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Posts by tooltalk

 @tmay : I think we had this debate before.  Again, while I agree that some type of "apportionment" rule should be used to determine a royalty rate, I don't agree that all FRAND/non-FRAND rates should be based on the "smallest salable unit." There are already some analytical frameworks to determine whether or when a component or an entire-product royalty basis is appropriate.  In this particular case, Ericsson is a major contributor to various communication standards at...
 @rob53: please, read your own citation "...For its part, Apple in January filed a lawsuit against Ericsson for charging excessive royalty rates for 4G LTE technology, arguing the Swedish firm's IP is non-essential. Following Apple's legal move, Ericsson quickly countered with its own complaint in Texas.  ..." Apple started it in January, ahead of Ericsson's ITC complaints and Texas lawsuits. 
 @tmay : not sure what you mean,  Apple routinely used the Dusseldorf and Munich courts to sue competitors -- and won preliminary injunctions on a few occassions, though they were all eventually lost or reversed in appeal.  And let's not forget Rockstar, Apple's proxy war with Google, based in Plano, TX. 
Just checked Kantar's stats, which contradict the title of this article : Android's share increased and iOS lost marketshare in all 5-EUs. The only notables markets where iOS made gain are China, Argentina and Mexico.           3e Jan 2015   3e Mar 2015 UK    40.1%     38.1%   (-) FR    20.2%     19.4%   (-) ES    10.4%      7%   (-) GER   18.7%    18.3%   (-) IT      18.3%     17.5%   (-)   US    42.8%    36.5%   (-) CH    25.4%    26.1%  (+) JP     52.4%  ...
 @sog35: I think we've been through this before.  Do you have any evidence to back up your claim?         According to Strategic Analytics, Samsung in 4Q '14 made about 15.5M non-smartphones (feature phones). I'm not sure why they would stop making feature phones all of sudden in 1Q '15, or perhaps I could just ignore your rant.  Samsung's sales is down only by 0.1% QoQ and this "can be" attributed to the lower sales in feature phones (and tablets).  As discussed before,...
 @leavingthebigG : this particular non-compete case has little to do with IP theft -- none accused or proven so far -- and, as many in the industry noted, it's somewhat laughable to claim the one single former employee, who left the company 6 years ago, accused of breaching his noncompete had all to do Samsung's 14nm process today.  Further, I'm not generally too crazy about any restriction on hiring and in many places it's very difficult to enforce something like...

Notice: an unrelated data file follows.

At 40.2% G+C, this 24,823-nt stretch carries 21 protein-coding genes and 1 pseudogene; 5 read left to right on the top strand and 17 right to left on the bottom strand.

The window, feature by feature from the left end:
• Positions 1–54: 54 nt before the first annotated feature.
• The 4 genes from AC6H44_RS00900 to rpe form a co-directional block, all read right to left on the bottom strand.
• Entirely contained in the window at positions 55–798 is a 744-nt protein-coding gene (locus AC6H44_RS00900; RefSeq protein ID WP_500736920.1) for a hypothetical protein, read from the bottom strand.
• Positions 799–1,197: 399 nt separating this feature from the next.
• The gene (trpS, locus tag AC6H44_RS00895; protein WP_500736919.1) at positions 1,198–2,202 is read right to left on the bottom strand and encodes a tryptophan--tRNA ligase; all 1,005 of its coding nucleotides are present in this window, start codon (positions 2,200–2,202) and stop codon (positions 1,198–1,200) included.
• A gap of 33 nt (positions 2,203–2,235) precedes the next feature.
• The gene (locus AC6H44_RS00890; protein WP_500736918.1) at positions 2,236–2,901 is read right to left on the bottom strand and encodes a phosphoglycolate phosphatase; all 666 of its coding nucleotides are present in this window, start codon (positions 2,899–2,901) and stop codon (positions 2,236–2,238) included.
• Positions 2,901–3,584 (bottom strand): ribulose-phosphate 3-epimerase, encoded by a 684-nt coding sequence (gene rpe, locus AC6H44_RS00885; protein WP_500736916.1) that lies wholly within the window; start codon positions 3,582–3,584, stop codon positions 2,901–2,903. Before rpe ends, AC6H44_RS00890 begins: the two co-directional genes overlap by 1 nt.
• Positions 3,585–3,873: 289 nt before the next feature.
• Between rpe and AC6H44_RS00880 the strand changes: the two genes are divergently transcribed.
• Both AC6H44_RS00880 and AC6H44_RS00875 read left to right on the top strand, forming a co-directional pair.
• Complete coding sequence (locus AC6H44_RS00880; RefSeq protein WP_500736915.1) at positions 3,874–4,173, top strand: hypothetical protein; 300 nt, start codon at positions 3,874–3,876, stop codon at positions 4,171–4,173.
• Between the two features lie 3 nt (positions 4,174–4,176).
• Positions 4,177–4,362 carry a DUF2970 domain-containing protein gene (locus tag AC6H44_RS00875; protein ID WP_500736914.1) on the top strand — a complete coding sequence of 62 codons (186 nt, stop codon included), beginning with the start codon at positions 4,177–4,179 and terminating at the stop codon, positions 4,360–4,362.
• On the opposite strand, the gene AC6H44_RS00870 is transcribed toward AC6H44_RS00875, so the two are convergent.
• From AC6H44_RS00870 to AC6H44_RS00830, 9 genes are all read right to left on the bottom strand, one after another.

@leavingthebigG :  TSMC never sued Samsung.  TSMC sued a former TSMC employee, Liang Mong-song, who left the company almost 6 years ago for his breaching of noncompete agreement.   If you believe that TSMC had a working 14nm processing back 2009, sure, Samsung did steal TSMC's tech.  I'm, however, inclined to agree with ExtremeTech's Joel Hruska's take on the charges:  and, being that CommonWealth is a Taiwanese trade mag, I'm not too surprised by their spin on this.  I...
 @konqerror: eh?  Common Platform is long gone.  TSMC's processing is based on Intel's whereas CP from IBM's, but with IBM gone or now part of GF, Samsung is leading the pack (or GF).   TSMC never had 14nm processing -- they are still trying to get 16+nm up and running later this year -- and Samsung copied TSMCM's 14nm process?  Umm, which planet are you from?
 I recall that rumor too.  It's laughable that Apple was trying to get TSMC to dedicate their foundries for meager $1B -- TSMC's expected to spend $10B in CapEx for their 16nm ramp-up this year, while Samsung is spending $15B.   AMD and Qualcomm are reportedly ditching TSMC for Samsung 14nm processing as well, so Apple's offer wouldn't have made any difference.  No wonder Apple is so profitable (so little CapEx or R&D relatively speaking). 
  Sandisk was collecting about $350+M annually in licensing fees alone from Samsung -- Samsung actually tried to buy Sandisk back in 2008.  Anobit was also founded by some of the key members of Sandisk and Samsung was their largest customer -- and the young start-up had only a few at the time -- before Apple eventually bought it. To say the business doesn't make any profit is a bit silly. Not sure if Samsung continued to invest heavily in their tech after the acquisition,...
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